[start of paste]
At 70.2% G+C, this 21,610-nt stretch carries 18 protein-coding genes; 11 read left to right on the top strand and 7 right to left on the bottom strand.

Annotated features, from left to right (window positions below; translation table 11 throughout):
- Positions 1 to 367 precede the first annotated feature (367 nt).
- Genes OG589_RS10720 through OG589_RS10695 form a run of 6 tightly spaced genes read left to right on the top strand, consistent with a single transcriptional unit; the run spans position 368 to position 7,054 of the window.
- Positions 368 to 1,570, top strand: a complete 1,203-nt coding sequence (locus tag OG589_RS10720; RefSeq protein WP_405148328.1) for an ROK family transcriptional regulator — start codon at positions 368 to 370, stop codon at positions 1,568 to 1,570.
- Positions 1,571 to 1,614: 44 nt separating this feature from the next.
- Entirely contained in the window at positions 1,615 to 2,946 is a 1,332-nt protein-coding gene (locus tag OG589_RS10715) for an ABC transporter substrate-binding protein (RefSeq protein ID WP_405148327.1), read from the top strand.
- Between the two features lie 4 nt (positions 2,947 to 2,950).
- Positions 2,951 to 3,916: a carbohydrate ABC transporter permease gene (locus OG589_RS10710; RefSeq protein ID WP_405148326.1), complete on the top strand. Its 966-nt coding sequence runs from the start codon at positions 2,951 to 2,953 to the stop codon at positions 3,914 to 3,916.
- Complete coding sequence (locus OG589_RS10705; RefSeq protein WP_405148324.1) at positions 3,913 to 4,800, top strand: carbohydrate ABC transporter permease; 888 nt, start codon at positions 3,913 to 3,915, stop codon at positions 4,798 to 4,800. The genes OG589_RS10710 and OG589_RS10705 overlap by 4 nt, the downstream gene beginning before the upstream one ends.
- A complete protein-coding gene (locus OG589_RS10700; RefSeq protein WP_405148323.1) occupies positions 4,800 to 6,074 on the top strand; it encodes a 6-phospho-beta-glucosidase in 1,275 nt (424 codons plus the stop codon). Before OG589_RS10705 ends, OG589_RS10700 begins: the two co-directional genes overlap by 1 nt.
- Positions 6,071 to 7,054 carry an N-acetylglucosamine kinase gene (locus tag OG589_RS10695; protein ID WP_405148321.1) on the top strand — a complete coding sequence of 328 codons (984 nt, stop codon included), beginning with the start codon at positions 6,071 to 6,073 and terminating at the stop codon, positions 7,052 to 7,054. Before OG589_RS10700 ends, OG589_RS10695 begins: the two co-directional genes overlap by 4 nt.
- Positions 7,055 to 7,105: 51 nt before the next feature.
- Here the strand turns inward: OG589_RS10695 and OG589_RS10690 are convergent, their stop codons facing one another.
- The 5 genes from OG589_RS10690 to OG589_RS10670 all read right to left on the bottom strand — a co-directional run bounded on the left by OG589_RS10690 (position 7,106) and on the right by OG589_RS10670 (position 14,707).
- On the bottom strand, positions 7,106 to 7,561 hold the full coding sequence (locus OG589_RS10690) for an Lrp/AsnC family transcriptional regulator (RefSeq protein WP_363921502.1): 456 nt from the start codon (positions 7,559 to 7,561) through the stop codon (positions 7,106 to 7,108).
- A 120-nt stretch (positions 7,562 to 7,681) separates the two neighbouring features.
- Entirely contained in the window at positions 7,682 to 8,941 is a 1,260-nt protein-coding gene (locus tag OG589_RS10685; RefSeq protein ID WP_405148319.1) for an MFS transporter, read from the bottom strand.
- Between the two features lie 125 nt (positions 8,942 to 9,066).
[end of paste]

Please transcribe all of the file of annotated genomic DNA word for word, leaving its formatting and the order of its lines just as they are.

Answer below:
At 70.2% G+C, this 21,610-nt stretch carries 18 protein-coding genes; 11 read left to right on the top strand and 7 right to left on the bottom strand.

Annotated features, from left to right (window positions below; translation table 11 throughout):
- Positions 1 to 367 precede the first annotated feature (367 nt).
- Genes OG589_RS10720 through OG589_RS10695 form a run of 6 tightly spaced genes read left to right on the top strand, consistent with a single transcriptional unit; the run spans position 368 to position 7,054 of the window.
- Positions 368 to 1,570, top strand: a complete 1,203-nt coding sequence (locus tag OG589_RS10720; RefSeq protein WP_405148328.1) for an ROK family transcriptional regulator — start codon at positions 368 to 370, stop codon at positions 1,568 to 1,570.
- Positions 1,571 to 1,614: 44 nt separating this feature from the next.
- Entirely contained in the window at positions 1,615 to 2,946 is a 1,332-nt protein-coding gene (locus tag OG589_RS10715) for an ABC transporter substrate-binding protein (RefSeq protein ID WP_405148327.1), read from the top strand.
- Between the two features lie 4 nt (positions 2,947 to 2,950).
- Positions 2,951 to 3,916: a carbohydrate ABC transporter permease gene (locus OG589_RS10710; RefSeq protein ID WP_405148326.1), complete on the top strand. Its 966-nt coding sequence runs from the start codon at positions 2,951 to 2,953 to the stop codon at positions 3,914 to 3,916.
- Complete coding sequence (locus OG589_RS10705; RefSeq protein WP_405148324.1) at positions 3,913 to 4,800, top strand: carbohydrate ABC transporter permease; 888 nt, start codon at positions 3,913 to 3,915, stop codon at positions 4,798 to 4,800. The genes OG589_RS10710 and OG589_RS10705 overlap by 4 nt, the downstream gene beginning before the upstream one ends.
- A complete protein-coding gene (locus OG589_RS10700; RefSeq protein WP_405148323.1) occupies positions 4,800 to 6,074 on the top strand; it encodes a 6-phospho-beta-glucosidase in 1,275 nt (424 codons plus the stop codon). Before OG589_RS10705 ends, OG589_RS10700 begins: the two co-directional genes overlap by 1 nt.
- Positions 6,071 to 7,054 carry an N-acetylglucosamine kinase gene (locus tag OG589_RS10695; protein ID WP_405148321.1) on the top strand — a complete coding sequence of 328 codons (984 nt, stop codon included), beginning with the start codon at positions 6,071 to 6,073 and terminating at the stop codon, positions 7,052 to 7,054. Before OG589_RS10700 ends, OG589_RS10695 begins: the two co-directional genes overlap by 4 nt.
- Positions 7,055 to 7,105: 51 nt before the next feature.
- Here the strand turns inward: OG589_RS10695 and OG589_RS10690 are convergent, their stop codons facing one another.
- The 5 genes from OG589_RS10690 to OG589_RS10670 all read right to left on the bottom strand — a co-directional run bounded on the left by OG589_RS10690 (position 7,106) and on the right by OG589_RS10670 (position 14,707).
- On the bottom strand, positions 7,106 to 7,561 hold the full coding sequence (locus OG589_RS10690) for an Lrp/AsnC family transcriptional regulator (RefSeq protein WP_363921502.1): 456 nt from the start codon (positions 7,559 to 7,561) through the stop codon (positions 7,106 to 7,108).
- A 120-nt stretch (positions 7,562 to 7,681) separates the two neighbouring features.
- Entirely contained in the window at positions 7,682 to 8,941 is a 1,260-nt protein-coding gene (locus tag OG589_RS10685; RefSeq protein ID WP_405148319.1) for an MFS transporter, read from the bottom strand.
- Between the two features lie 125 nt (positions 8,942 to 9,066).